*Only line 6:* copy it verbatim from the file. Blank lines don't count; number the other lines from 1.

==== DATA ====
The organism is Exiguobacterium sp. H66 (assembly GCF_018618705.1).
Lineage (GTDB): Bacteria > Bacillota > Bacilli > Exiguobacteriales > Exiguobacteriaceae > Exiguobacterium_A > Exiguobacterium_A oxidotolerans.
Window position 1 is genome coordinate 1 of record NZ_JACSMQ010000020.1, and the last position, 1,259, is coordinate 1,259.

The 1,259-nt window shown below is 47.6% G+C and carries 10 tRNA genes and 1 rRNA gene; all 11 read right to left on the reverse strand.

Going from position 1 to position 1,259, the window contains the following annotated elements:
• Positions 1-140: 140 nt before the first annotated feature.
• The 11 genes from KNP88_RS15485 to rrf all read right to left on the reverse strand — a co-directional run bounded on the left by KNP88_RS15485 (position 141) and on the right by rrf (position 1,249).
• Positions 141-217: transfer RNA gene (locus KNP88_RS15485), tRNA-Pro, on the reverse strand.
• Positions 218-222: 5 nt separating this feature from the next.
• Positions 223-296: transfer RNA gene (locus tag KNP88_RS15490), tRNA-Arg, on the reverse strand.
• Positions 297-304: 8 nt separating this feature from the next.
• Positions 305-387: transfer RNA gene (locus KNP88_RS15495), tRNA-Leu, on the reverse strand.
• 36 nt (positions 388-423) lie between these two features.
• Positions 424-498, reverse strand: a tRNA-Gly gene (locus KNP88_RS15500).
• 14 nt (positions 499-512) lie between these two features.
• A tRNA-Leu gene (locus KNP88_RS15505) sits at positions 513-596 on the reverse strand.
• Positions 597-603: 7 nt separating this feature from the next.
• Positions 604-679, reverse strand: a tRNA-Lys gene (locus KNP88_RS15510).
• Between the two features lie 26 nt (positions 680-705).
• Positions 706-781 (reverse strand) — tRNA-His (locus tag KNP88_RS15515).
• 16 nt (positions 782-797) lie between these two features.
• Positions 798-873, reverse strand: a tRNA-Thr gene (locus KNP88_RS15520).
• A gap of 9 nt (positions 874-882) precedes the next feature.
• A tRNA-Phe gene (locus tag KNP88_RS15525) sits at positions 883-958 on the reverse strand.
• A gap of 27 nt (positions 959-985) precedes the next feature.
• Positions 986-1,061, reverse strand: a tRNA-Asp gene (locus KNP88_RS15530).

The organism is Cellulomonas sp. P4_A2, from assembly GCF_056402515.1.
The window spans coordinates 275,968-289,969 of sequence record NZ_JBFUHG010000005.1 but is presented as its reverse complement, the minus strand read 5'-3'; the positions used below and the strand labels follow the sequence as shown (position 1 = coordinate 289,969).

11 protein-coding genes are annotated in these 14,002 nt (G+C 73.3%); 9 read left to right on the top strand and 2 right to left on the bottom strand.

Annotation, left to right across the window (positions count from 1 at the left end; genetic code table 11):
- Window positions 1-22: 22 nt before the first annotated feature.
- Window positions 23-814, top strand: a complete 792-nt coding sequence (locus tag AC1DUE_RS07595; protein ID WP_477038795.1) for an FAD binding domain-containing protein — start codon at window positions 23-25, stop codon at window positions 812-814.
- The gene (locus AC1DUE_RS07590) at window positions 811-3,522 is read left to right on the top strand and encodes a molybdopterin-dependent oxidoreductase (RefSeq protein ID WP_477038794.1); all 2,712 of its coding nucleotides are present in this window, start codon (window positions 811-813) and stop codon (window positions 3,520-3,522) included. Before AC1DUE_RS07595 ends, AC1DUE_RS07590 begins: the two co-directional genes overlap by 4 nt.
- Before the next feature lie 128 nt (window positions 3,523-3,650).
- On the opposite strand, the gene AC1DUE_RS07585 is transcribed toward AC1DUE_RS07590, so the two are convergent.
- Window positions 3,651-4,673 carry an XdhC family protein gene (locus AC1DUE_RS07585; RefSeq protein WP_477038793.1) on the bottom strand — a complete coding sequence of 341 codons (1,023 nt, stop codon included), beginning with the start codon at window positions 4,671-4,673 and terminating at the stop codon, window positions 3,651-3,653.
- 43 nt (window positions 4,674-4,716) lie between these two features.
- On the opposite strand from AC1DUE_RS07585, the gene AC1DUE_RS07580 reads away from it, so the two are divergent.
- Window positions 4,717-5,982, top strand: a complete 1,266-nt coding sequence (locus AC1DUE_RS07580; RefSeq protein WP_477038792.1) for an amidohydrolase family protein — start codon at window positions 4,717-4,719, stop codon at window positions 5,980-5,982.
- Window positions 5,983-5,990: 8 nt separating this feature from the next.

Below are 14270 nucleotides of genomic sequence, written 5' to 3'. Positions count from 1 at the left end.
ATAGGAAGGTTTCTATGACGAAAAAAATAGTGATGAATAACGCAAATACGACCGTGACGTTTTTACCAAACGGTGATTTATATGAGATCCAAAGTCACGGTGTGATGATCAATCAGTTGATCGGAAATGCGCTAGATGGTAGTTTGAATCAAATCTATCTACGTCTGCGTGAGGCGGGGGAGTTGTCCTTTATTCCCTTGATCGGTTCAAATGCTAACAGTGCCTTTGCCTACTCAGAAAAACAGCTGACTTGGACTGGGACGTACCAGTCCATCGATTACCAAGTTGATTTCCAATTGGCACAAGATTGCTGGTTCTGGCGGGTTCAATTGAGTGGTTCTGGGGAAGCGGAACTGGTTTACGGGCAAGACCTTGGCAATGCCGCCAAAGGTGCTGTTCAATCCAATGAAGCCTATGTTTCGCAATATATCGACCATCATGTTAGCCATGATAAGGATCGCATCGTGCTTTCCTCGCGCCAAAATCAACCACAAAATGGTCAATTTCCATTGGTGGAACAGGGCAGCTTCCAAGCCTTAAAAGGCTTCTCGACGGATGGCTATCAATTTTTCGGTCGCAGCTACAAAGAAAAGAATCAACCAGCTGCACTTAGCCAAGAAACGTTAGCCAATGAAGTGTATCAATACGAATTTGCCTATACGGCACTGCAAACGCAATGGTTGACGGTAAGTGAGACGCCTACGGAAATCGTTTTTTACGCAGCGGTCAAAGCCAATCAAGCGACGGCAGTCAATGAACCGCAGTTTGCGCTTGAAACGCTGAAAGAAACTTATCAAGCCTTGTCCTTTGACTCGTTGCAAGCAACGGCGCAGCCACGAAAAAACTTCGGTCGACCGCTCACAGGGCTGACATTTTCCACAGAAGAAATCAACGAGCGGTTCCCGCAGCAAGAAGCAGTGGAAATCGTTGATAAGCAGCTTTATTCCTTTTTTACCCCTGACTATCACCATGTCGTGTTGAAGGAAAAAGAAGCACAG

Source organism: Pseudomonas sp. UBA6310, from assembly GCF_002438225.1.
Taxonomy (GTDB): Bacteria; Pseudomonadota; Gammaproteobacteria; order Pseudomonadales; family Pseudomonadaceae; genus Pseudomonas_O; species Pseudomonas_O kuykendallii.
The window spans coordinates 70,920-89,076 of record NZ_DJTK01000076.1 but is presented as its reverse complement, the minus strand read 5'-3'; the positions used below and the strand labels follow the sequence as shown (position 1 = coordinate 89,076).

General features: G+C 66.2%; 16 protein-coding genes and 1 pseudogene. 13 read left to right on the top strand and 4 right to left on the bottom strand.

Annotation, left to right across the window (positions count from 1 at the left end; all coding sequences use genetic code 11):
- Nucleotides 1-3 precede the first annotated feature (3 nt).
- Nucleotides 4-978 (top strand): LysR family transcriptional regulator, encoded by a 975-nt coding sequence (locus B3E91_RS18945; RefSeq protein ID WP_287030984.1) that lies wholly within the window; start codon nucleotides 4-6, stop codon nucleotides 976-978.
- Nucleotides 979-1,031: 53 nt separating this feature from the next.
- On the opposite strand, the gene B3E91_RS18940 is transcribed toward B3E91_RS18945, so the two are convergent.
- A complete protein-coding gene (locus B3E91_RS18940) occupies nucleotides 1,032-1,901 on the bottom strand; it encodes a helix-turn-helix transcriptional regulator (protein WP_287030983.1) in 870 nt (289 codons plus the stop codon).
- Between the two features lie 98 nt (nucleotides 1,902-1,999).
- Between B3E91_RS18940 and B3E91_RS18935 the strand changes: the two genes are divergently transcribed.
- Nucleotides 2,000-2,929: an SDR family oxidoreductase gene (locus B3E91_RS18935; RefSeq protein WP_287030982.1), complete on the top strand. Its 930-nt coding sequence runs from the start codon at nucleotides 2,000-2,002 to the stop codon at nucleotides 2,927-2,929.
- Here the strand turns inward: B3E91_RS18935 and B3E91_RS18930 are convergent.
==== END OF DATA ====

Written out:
• Positions 1-140: 140 nt before the first annotated feature.